The wellbeing cost of the dishonest workplace
I highly recommend the book ‘The Everyone Culture’ which follows three highly successful companies who have deliberately built cultures based on transparency, so they can become ‘Deliberately Developmental Organisations’. These are organisations that prioritise learning by continuously working on our weaknesses and inadequacies so that the business can get better. This is not just a new approach to HR or a faddy L&D initiative, it is their business strategy. The book outlines how managing human dynamics in the context of everyday business creates commercial, emotional and reputational success. It’s an enlightening and practical assessment of the things that divide companies who lean into the fear of change from those who stay stuck in a comfortable status quo. It’s a great read.
Honesty sits at the heart of their ability to make this happen. By being completely honest about what holds individuals and teams back, the business is able to make new progress. These companies create the conditions and permissions for people speak up and speak out, they solve issues at source. Their culture expects people to do the work to overcome personal growth challenges and find new solutions. Weakness is actively looked for, so it can be worked on. They pay attention to how our flaws, tendencies and beliefs affect how we do the work we do, and actively help each other to get better at getting out of their own way.
Many of us say something about integrity or honesty in our values or company principles. And while none of us would self-identify as being dishonest or working without integrity, these are things that show up daily in our workplaces. I’m not talking about the kind of dishonesty that is overtly unacceptable or the kind of integrity that is a given for being in a good, decent business (although in recent times, let's face it, this is a struggle for some). I’m talking about the subtleties of dishonesty, that are disguised as being helpful, doing what is expected, keeping the peace, little white lies to avoid confrontation, avoidance and procrastination, towing the party line.
In this week alone, I can recall a handful of conversations with people that talk directly to this kind of dishonesty. Situations where people have said one thing privately, and then another to the group. Or where inappropriate behaviour has been observed but calling it out was seen to be ‘upsetting the apple cart’. My last article talked about blocks to inclusion and it’s this subtle dishonesty that lets exclusion continue to live on in our cultures.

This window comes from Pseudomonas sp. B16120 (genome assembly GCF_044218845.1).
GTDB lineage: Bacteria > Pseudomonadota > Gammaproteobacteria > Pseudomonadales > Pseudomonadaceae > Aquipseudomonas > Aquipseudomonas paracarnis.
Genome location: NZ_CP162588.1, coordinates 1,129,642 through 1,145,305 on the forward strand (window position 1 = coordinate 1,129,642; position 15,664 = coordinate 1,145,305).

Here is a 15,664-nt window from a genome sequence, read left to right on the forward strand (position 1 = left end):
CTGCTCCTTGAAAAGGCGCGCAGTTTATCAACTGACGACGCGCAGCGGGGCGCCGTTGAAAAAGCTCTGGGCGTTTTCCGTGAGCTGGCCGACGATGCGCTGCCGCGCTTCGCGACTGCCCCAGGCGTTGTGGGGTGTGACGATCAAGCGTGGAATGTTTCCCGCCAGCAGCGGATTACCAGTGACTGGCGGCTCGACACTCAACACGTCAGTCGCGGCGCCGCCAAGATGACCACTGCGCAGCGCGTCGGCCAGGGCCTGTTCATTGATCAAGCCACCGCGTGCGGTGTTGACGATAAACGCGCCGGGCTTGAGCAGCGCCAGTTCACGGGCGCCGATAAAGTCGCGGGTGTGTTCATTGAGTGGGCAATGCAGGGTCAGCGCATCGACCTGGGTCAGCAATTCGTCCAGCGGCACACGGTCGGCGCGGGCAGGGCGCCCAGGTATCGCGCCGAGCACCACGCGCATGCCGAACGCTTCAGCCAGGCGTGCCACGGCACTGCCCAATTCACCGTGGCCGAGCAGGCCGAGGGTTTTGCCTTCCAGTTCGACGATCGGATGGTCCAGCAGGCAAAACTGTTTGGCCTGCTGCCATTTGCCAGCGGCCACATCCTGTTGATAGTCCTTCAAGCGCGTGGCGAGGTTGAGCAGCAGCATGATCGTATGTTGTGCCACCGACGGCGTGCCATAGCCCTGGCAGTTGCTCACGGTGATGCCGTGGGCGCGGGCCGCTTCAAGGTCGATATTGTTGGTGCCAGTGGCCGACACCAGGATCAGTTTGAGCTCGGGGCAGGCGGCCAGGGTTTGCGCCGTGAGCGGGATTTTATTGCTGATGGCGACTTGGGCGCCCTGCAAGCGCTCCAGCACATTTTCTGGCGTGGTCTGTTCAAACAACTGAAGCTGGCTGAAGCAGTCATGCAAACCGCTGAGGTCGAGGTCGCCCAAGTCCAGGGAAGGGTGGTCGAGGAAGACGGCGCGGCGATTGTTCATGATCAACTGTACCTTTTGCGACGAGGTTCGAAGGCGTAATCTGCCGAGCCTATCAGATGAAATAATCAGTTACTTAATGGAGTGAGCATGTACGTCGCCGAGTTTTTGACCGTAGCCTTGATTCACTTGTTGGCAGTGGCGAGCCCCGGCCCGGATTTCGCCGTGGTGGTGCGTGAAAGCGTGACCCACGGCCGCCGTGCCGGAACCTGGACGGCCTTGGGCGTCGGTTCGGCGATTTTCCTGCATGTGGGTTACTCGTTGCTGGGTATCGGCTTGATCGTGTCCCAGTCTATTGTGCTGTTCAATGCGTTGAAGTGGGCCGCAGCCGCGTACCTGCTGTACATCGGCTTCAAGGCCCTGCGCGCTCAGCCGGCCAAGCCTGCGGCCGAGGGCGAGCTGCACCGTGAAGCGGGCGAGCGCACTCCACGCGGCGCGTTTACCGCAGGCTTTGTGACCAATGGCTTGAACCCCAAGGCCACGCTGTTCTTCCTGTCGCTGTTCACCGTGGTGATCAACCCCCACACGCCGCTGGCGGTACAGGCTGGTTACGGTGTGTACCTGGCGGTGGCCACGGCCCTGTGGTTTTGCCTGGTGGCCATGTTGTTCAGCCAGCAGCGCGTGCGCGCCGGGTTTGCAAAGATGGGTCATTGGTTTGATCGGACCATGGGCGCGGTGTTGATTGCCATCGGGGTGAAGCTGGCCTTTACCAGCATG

There is the dishonesty that lives in the collective. The things we see but don’t say. The ‘Office Politics’. Talking negatively about peers that disappoint or are difficult. The silent nods in meetings when inside we disagree. The vents we have down the pub. The knowing eye rolls. The rumours that gain momentum through the unsaid. The things we just put up with. The people who are out of line, but no one wants to say so. The authors of the book pose an interesting question ‘On a scale of 1-10, how frank are you with each other about matters of importance to how the business is run?’. I bet few of us answer a solid10 - self-preservation usually holds us back from really saying what we see or truly think.
Then there’s the dishonesty we have in ourselves. We have our official job title, and then the one that we feel on the inside - ‘Head of I hope I don’t get found out’, ‘Lead worrier in I’m not good enough’, ‘Senior of I’m not the expert everything thinks I should be’ or ‘Director of I am perfection and must portray this at all costs’. We spent a lot of time and energy in hiding our weaknesses and managing others’ impressions of us, and it affects how we do the work of work, how we relate to others, and how effective we really are.
The reason that radical honesty is so uncomfortable is that many of us work in cultures that that salute perfection, achievement, always knowing the answers, getting things right first time, not fucking up! So, we hide our weaknesses. We’ve come to accept our politics and have stopped questioning the things we put up with - they’re quirks of flawed humans at work. It’s part of our workplace identity. So, we just go along with it. We worry about offending and upsetting others, we struggle to have the tough conversations, so we have become adept at partial honesty when we do bring the tricky stuff up. We are hard-wired to belong, so we don't want to be the odd one out.
We shouldn't feel bad if we are identifying with much of what I've described. It's been the norm in business for a long time. It's become institutional in how companies work. Those that are different to this have actively designed something different and better. They have invested in their alternative reality. But for most of us this way of being is costing us. It costs us our progress. It stifles our growth. It creates bottlenecks and obstructions that cost us money. It keeps us locked in ineffective processes. It prevents us from feeling safe to experiment and try new things. It keeps us in a place where fear masquerades as our friend.